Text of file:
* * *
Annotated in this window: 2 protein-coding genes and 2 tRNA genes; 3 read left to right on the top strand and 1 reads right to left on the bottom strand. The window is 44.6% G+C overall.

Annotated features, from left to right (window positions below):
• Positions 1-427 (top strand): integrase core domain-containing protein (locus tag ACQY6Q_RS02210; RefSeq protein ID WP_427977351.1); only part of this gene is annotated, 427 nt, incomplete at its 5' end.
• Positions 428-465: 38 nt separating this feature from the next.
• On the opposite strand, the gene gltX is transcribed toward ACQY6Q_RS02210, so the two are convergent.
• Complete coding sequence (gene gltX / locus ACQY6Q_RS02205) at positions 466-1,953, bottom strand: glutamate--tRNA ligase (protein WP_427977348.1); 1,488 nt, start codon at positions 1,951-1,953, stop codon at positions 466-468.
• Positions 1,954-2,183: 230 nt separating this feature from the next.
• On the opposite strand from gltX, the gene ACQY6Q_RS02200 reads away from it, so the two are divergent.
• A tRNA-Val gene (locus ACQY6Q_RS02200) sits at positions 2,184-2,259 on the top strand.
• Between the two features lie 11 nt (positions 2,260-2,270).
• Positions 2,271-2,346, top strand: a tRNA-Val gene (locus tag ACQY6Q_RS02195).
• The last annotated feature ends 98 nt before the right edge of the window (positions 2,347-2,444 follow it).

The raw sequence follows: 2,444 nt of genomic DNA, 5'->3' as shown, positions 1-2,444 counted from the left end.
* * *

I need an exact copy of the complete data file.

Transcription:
Annotated in this window: 2 protein-coding genes and 2 tRNA genes; 3 read left to right on the top strand and 1 reads right to left on the bottom strand. The window is 44.6% G+C overall.

Annotated features, from left to right (window positions below):
• Positions 1-427 (top strand): integrase core domain-containing protein (locus tag ACQY6Q_RS02210; RefSeq protein ID WP_427977351.1); only part of this gene is annotated, 427 nt, incomplete at its 5' end.
• Positions 428-465: 38 nt separating this feature from the next.
• On the opposite strand, the gene gltX is transcribed toward ACQY6Q_RS02210, so the two are convergent.
• Complete coding sequence (gene gltX / locus ACQY6Q_RS02205) at positions 466-1,953, bottom strand: glutamate--tRNA ligase (protein WP_427977348.1); 1,488 nt, start codon at positions 1,951-1,953, stop codon at positions 466-468.
• Positions 1,954-2,183: 230 nt separating this feature from the next.
• On the opposite strand from gltX, the gene ACQY6Q_RS02200 reads away from it, so the two are divergent.
• A tRNA-Val gene (locus ACQY6Q_RS02200) sits at positions 2,184-2,259 on the top strand.
• Between the two features lie 11 nt (positions 2,260-2,270).
• Positions 2,271-2,346, top strand: a tRNA-Val gene (locus tag ACQY6Q_RS02195).
• The last annotated feature ends 98 nt before the right edge of the window (positions 2,347-2,444 follow it).

The raw sequence follows: 2,444 nt of genomic DNA, 5'->3' as shown, positions 1-2,444 counted from the left end.